Thursday, July 16, 2009

Did Tsar Nicholas II of Russia escape to England?

Supposedly, this is Tsar Nicholas II, in captivity in Russia, in March 1917.

There seems to be a conspiracy by the elite to prove that Tsar Nicholas II and his family were killed in Russia in 1918.

Paul Theroux, in his travel book Ghost Train To The Eastern Star, describes his meeting in Sri Lanka with Arthur C Clarke.

Clarke appears to believe that Tsar Nicholas II was safely in England in 1918.

Clarke tells Theroux of the time when, as a very small child, he 'shared bed and breakfast with the Tsar of Russia.'

Clarke says of the Tsar's family: 'They were in exile in England in 1918.'


Nicholas and family in 1910

After the supposed death of Tsar Nicholas II of Russia, in 1918, there were people who claimed to have seen and spoken with Nicholas II as he walked down a street in London. (Russian Royal Family - The Romanov 'Pretenders')

In 1892, a 'lunatic' had hit Nicholas on the forehead with a samurai sword.

Michael Gray, who was principal of Lurgan college in Northern Ireland, has pointed out that the supposed skull of Nicholas II has no mark resulting from the attempt on his life.

Michael Gray claimed in his book Blood Relative that the Tzar's son Alexei, and the Dowager Empress, escaped from Russia aboard the warship HMS Marlborough.

Gray claims Alexei took the name Nikolai Chebotarev and secretly married the widowed Princess Marina, Duchess of Kent, in the late 1940s

Gray claims he is the illegitimate son of the Alexei and Princess Marina, Duchess of Kent. (Cached )

The name Michael Gray is a pseudonym for William Lloyd Lavery.

King George V (right) with his first cousin Tsar Nicholas II, Berlin, 1913.

In The Secret Plot to Save the Tsar, Shay McNeal claims that the official story of the death of the Tsar is not necessarily true and that the so called DNA evidence is not conclusive.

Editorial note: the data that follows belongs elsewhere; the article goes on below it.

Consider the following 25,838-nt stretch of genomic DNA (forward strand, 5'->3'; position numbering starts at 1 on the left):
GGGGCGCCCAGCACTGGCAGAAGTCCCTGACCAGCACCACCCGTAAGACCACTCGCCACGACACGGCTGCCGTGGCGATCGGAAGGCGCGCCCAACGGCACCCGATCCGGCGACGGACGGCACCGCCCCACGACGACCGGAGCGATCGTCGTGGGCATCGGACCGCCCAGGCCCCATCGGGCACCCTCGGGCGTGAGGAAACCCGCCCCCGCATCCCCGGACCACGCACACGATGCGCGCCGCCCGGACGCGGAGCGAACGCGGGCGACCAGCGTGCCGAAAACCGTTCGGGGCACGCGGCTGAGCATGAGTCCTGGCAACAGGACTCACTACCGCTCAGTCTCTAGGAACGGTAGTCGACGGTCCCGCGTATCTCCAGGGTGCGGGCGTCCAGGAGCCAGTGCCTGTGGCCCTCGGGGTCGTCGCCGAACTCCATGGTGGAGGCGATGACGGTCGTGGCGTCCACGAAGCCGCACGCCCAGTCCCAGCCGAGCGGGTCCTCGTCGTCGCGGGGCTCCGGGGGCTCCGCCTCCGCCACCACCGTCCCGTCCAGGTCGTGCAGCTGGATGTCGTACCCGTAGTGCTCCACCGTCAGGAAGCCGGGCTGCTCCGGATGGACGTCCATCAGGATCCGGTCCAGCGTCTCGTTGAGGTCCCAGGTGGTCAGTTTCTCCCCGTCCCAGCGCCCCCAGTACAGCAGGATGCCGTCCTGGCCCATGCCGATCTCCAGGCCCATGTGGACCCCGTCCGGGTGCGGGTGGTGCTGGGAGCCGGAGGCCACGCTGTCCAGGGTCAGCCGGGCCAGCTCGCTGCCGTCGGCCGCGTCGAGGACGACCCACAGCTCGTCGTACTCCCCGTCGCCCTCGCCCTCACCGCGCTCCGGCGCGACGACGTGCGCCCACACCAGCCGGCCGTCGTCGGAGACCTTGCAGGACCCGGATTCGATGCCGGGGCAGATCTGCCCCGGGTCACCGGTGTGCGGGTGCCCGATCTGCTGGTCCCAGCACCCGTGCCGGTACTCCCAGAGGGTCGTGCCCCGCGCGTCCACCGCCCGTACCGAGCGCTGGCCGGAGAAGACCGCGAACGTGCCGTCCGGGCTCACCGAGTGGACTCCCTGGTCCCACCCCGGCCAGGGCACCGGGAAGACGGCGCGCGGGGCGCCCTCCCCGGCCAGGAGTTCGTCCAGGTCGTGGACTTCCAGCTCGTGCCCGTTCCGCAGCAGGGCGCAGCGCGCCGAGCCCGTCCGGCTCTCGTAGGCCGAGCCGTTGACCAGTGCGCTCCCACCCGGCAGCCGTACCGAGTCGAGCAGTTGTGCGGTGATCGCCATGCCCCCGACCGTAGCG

There was DNA analysis of bones discovered in a pit in Russia in 1991. A comparison was made with DNA from Prince Philip. Some experts conclude that the bones could have belonged to members of the extended royal family. (Cached )

The Orthodox Church still does not officially accept the authenticity of the bones found in the pit. (Search on - The Independent )

According to The Sunday Times, 15 october 2006, there was a British plot to rescue the Tsar.

British spies in plot to save tsar - Times Online

The diary of Captain Stephen Alley, second in command of British intelligence in St Petersburg, has been discovered in a trunk.

This shows Alley organised four spies to be ready to help the deposed Tsar Nicholas II and his family escape from the house where they were held.

The diary includes a sketch map of the house and its surroundings.

Reportedly, both King George V and the government of Lloyd George were willing to rescue the family.

The diary shows that the tsar and his family were to be taken to Murmansk by train and then put on board a Royal Naval ship.


Tsarevich Alexei, left, and Grand Duchess Olga, right, aboard a ship that took them to Yekaterinburg in May 1918. This is the last known photo of Alexei and Olga.

Could William Lloyd Lavery (Michael Gray) be the son of Alexei?

The evidence:

1. DNA tests against the bones of the Tsar 'show he is a close match and in the same rare A positive blood group'.

2. Tests show that 'his skull is a close match to that of the tsarina and her daughters'.

3. Evidence from his supposed real mother’s medical records show she never gave birth.

4. Photographs 'show him with Russian aristocrats as a baby'.

5. In letters from the Orthodox Archbishop Theophan of Poltava, Chebotarev, who may have been Alexei, was addressed as a prince.

6. Princess Marina 'visited Chebotarev in Northern Ireland'.

7. Records show 'unexplained gaps in Princess Marina’s schedule between August 1947 and February 1948.'

8. There is 'evidence that Lloyd Lavery's (Michael Gray's) birth certificate was altered to conceal his real place of birth'.

9. Photographs 'show a striking resemblance' between Mr Lloyd Lavery, Tsar Nicholas and Alexei. This resemblance 'is reproduced in Mr Lloyd Lavery’s son'.

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1 comment:

subrosa said...

One of the many mysteries which may never be solved but the theories are intriguing.

 
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